How We Will Know When It’s Over

How We Will Know When It’s Over

by David Archibald

9 October 2018


The world hasn’t warmed as much as some predicted it would. The little bit of warming that has occurred in our lifetimes is easily explained by the increased solar magnetic field strength that we have lived through, relative to the experience of prior generations.

So how do warming catastrophists maintain the faith when the world we live in has failed them? The answer is that they contort their weltanschauung so that decreasing atmospheric carbon dioxide levels can cause warming. In effect warming happens, and the punishment of mankind, no matter what.

From the blog Peak Oil Barrel, this post carries this figure in comments:

Figure 1: Loony notion that has temperature going up no matter what

With this explanatory text:

I’ve been thinking about that recent Schellnhuber paper about whether it’s possible to reach and maintain a stable, if hotter, intermediate temperature. My understanding is in the chart below. We are presently somewhere to the right of point B. If we go past point C, and may have already, then it’s not easy to quickly get back to point B by removing GHG [greenhouse gas] (the Earth has to be cooled somehow as well). If GHG keep getting added then we move up the big arrow and end up in a hothouse condition somewhere between E and F, and that’s probably the end for humans. If we remove GHG then we could get back to some intermediate condition D, which might be stable. To get back to the ice age (lower) branch we’d have to remove so much GHG we’d actually trip back to a glacial condition. D might be stable as, if the GHG is removed further, then the temperature increases and more GHG would be released from the earth sinks; so it’s a negative feedback (things get a bit fuzzy here). The main point is that the longer it’s left before anything is done the warmer D will be, this means more GHG would need to be removed to get to D but also the more GHG would have been released from the earth sinks, and the less chance of success there is. Therefore delaying action and allowing an overshoot makes things exponentially harder, and deniers, whose main aim is to procrastinate so they don’t have to take any personal responsibility or inconvenient actions, should be held accountable accordingly. D is not a good place to be (weather chaos) but better than E or F, and maybe the best, if slim, hope we have.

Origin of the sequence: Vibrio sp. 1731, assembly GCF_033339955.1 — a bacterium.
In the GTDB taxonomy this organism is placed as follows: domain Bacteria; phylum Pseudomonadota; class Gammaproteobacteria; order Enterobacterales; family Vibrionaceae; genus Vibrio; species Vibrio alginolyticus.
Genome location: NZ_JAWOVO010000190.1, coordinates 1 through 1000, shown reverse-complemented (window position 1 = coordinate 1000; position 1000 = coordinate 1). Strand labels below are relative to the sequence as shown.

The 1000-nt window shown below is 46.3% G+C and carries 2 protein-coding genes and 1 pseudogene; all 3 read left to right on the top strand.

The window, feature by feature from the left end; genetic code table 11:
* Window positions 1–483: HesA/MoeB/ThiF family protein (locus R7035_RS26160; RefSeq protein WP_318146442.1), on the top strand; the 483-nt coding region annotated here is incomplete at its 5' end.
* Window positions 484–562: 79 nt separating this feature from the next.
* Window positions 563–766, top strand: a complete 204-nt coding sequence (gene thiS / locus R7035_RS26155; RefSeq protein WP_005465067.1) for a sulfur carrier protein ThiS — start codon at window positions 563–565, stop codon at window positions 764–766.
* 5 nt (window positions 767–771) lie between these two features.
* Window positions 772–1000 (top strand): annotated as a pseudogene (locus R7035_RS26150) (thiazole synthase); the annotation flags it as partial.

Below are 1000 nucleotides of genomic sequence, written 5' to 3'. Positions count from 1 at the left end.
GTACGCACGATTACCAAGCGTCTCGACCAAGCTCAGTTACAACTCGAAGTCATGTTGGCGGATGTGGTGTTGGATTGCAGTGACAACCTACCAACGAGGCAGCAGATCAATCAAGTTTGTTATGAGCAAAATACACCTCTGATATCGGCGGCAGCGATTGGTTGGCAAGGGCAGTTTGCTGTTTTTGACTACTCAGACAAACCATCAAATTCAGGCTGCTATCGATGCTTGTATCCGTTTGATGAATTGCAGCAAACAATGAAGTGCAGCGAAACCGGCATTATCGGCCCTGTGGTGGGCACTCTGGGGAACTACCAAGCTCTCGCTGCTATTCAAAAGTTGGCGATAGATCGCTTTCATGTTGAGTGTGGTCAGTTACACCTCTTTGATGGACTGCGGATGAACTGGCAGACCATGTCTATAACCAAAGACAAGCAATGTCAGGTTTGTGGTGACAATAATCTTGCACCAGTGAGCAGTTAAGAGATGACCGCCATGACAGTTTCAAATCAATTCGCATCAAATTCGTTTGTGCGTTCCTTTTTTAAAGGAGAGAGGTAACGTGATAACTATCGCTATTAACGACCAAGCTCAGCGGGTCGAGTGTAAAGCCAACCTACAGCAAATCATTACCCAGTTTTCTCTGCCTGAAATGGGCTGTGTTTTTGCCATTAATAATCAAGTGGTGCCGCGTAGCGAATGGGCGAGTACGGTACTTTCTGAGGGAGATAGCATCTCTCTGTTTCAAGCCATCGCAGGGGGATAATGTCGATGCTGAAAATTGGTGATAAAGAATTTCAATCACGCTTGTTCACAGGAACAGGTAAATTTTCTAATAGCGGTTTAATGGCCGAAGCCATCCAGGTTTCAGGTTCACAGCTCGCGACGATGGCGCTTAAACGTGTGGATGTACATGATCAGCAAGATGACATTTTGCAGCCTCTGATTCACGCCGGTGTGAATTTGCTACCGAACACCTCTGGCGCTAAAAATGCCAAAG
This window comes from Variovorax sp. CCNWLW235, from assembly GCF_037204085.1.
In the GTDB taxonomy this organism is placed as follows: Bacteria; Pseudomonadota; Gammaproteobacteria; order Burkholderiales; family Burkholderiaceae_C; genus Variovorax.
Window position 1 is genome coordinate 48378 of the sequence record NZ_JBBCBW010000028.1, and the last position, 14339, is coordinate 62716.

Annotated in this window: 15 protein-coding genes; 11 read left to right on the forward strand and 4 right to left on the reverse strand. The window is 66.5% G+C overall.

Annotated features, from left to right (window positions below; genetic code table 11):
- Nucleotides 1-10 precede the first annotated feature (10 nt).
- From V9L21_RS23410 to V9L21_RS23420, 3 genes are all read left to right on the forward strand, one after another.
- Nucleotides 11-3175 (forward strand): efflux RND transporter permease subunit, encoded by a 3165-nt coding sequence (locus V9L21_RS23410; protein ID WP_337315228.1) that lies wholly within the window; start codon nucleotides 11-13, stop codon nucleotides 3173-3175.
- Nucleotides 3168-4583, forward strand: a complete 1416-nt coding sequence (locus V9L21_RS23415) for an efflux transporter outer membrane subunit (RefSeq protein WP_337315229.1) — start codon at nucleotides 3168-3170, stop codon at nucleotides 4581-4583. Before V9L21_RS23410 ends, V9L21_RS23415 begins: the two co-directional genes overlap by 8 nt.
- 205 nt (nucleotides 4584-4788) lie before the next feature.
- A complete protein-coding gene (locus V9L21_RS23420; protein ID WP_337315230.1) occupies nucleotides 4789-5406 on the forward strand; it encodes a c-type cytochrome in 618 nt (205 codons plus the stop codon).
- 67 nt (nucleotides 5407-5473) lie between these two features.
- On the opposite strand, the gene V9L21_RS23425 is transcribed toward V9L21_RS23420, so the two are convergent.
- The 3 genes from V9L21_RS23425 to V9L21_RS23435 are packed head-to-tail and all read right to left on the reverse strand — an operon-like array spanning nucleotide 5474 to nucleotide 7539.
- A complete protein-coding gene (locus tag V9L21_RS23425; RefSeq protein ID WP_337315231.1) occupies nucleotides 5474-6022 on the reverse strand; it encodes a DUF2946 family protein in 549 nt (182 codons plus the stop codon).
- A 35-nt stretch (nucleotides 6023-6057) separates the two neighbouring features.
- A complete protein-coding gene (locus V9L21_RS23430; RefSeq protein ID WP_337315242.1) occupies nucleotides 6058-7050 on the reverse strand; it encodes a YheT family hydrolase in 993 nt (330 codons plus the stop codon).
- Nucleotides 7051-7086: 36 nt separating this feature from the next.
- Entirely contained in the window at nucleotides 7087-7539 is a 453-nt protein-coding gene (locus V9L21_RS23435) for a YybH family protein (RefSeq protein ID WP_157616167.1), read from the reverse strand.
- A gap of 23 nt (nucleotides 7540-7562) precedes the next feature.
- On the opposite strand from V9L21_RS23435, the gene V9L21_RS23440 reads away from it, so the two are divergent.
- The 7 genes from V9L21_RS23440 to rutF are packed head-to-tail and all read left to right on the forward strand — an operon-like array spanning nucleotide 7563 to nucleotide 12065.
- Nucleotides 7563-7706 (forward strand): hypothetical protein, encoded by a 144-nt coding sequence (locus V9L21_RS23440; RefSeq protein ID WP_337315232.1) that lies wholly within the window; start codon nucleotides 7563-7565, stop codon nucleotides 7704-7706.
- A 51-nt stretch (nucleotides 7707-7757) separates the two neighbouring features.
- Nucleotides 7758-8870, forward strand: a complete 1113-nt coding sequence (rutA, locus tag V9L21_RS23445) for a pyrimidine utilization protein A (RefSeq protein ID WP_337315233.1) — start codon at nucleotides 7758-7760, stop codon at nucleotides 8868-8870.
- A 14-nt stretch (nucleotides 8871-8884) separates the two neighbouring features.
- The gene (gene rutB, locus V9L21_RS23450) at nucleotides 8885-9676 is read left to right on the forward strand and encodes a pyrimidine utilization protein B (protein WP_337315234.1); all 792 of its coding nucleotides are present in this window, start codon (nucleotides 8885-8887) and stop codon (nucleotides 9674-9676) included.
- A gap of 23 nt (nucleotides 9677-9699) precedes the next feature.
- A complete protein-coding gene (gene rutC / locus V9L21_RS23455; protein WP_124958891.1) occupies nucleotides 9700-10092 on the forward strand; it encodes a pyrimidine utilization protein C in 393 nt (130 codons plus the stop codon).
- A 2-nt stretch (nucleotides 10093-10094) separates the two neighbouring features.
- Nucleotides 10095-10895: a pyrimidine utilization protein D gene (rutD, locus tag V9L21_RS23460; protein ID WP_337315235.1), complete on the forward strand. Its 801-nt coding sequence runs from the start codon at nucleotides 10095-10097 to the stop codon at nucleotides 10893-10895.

The author of that text has increased CO2 [carbon dioxide], causing the climate to come out of glaciations. His next step would be to explain why glaciations came along every 100,000 years or so over the last million years, and every 40,000 years or so in the two million years before that.

We don’t have to endure global warming, because it is a physical impossibility from CO2. But how long will we have to endure the wailing and inanities of the global warmers? What would help is a break in the slight uptrend in the temperature record. Now that HadCRUT has been discredited we are left the UAH satellite record from Dr Roy Spencer. The satellites have been up for almost 40 years. What can be divined from their record is shown in the following figure:


Figure 2: Climate bounds from the UAH temperature record


The green line is the lower bound of the satellite temperature record. Five points establish that line. The chance of this being a random happenstance is infinitesimally small. Perhaps the lower bound is caused by a negative feedback established by Richard Lindzen’s iris effect. The upper bound, shown by the orange line, is penetrated by large El Nino events. Our current climatic uptrend channel is 0.8°C wide and rising at 0.1°C per decade. The result for September 2018 was 0.3°C above the lower bound.

As Nir Shaviv pointed out, the oceans are a precise calorimeter. Each day the Sun sends a pulse of heat deep into the oceans, with the amount varying with cloud cover. As the following figure from Professor Humlum (see the Oceans tab) of Argo temperature for a transect across the North Atlantic at 59°N shows, heating occurs to at least 400 metres:


Figure 3: Time-depth temperature diagram along 59 N, 0-800 m depth, across the North Atlantic Current.


The cumulative effect of the daily heat pulse means that temperature can still be going up even as solar activity is going down as long as thermal equilibrium hasn’t been reached for a particular level of solar activity. It looks like we are headed for a record neutron flux for the instrument record in about two years. So, according to Svensmark theory, the clouds will have their albedo effect.

For people who haven’t gone out of their way to understand climate science, global warming theory remains plausible while the Earth’s temperature is still in uptrend.  A break of the lower green bounding line in Figure 2 would mean that the warming period is over. Not long to go now.


David Archibald is the author of American Gripen: The Solution to the F-35 Nightmare